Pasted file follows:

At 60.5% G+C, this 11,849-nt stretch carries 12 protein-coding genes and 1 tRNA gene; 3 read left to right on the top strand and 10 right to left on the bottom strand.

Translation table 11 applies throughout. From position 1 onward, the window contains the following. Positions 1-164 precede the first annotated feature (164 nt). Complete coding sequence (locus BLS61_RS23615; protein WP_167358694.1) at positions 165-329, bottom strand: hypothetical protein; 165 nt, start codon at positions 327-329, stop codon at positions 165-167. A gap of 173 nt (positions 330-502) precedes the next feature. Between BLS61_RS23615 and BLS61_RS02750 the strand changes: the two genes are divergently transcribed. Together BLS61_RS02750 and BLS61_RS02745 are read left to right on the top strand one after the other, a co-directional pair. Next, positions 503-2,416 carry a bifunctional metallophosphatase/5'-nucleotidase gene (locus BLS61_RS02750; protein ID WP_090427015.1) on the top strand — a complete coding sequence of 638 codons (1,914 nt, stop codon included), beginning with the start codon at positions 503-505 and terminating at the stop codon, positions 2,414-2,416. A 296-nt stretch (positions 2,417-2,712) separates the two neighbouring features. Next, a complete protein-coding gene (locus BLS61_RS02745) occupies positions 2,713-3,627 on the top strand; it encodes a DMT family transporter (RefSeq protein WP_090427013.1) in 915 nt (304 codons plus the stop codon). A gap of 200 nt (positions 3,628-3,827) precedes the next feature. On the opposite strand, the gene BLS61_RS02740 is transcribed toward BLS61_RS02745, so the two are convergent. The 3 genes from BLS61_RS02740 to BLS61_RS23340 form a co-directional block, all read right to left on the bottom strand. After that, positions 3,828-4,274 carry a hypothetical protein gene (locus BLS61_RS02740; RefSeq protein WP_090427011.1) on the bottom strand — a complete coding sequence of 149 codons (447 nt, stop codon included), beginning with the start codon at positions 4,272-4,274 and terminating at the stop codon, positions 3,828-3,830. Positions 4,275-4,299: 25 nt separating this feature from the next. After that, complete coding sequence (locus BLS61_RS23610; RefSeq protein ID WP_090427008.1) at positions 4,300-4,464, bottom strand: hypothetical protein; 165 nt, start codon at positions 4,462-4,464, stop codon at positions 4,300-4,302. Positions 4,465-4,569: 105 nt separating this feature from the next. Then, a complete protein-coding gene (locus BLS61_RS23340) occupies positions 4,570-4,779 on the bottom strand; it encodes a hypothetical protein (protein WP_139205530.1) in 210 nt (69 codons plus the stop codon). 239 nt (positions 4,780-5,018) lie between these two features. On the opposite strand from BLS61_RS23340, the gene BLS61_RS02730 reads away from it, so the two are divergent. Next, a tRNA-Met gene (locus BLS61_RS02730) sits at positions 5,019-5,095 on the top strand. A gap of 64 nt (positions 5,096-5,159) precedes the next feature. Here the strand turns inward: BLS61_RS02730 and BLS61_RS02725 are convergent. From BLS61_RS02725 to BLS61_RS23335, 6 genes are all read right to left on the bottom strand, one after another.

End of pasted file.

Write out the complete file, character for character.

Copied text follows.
At 60.5% G+C, this 11,849-nt stretch carries 12 protein-coding genes and 1 tRNA gene; 3 read left to right on the top strand and 10 right to left on the bottom strand.

Translation table 11 applies throughout. From position 1 onward, the window contains the following. Positions 1-164 precede the first annotated feature (164 nt). Complete coding sequence (locus BLS61_RS23615; protein WP_167358694.1) at positions 165-329, bottom strand: hypothetical protein; 165 nt, start codon at positions 327-329, stop codon at positions 165-167. A gap of 173 nt (positions 330-502) precedes the next feature. Between BLS61_RS23615 and BLS61_RS02750 the strand changes: the two genes are divergently transcribed. Together BLS61_RS02750 and BLS61_RS02745 are read left to right on the top strand one after the other, a co-directional pair. Next, positions 503-2,416 carry a bifunctional metallophosphatase/5'-nucleotidase gene (locus BLS61_RS02750; protein ID WP_090427015.1) on the top strand — a complete coding sequence of 638 codons (1,914 nt, stop codon included), beginning with the start codon at positions 503-505 and terminating at the stop codon, positions 2,414-2,416. A 296-nt stretch (positions 2,417-2,712) separates the two neighbouring features. Next, a complete protein-coding gene (locus BLS61_RS02745) occupies positions 2,713-3,627 on the top strand; it encodes a DMT family transporter (RefSeq protein WP_090427013.1) in 915 nt (304 codons plus the stop codon). A gap of 200 nt (positions 3,628-3,827) precedes the next feature. On the opposite strand, the gene BLS61_RS02740 is transcribed toward BLS61_RS02745, so the two are convergent. The 3 genes from BLS61_RS02740 to BLS61_RS23340 form a co-directional block, all read right to left on the bottom strand. After that, positions 3,828-4,274 carry a hypothetical protein gene (locus BLS61_RS02740; RefSeq protein WP_090427011.1) on the bottom strand — a complete coding sequence of 149 codons (447 nt, stop codon included), beginning with the start codon at positions 4,272-4,274 and terminating at the stop codon, positions 3,828-3,830. Positions 4,275-4,299: 25 nt separating this feature from the next. After that, complete coding sequence (locus BLS61_RS23610; RefSeq protein ID WP_090427008.1) at positions 4,300-4,464, bottom strand: hypothetical protein; 165 nt, start codon at positions 4,462-4,464, stop codon at positions 4,300-4,302. Positions 4,465-4,569: 105 nt separating this feature from the next. Then, a complete protein-coding gene (locus BLS61_RS23340) occupies positions 4,570-4,779 on the bottom strand; it encodes a hypothetical protein (protein WP_139205530.1) in 210 nt (69 codons plus the stop codon). 239 nt (positions 4,780-5,018) lie between these two features. On the opposite strand from BLS61_RS23340, the gene BLS61_RS02730 reads away from it, so the two are divergent. Next, a tRNA-Met gene (locus BLS61_RS02730) sits at positions 5,019-5,095 on the top strand. A gap of 64 nt (positions 5,096-5,159) precedes the next feature. Here the strand turns inward: BLS61_RS02730 and BLS61_RS02725 are convergent. From BLS61_RS02725 to BLS61_RS23335, 6 genes are all read right to left on the bottom strand, one after another.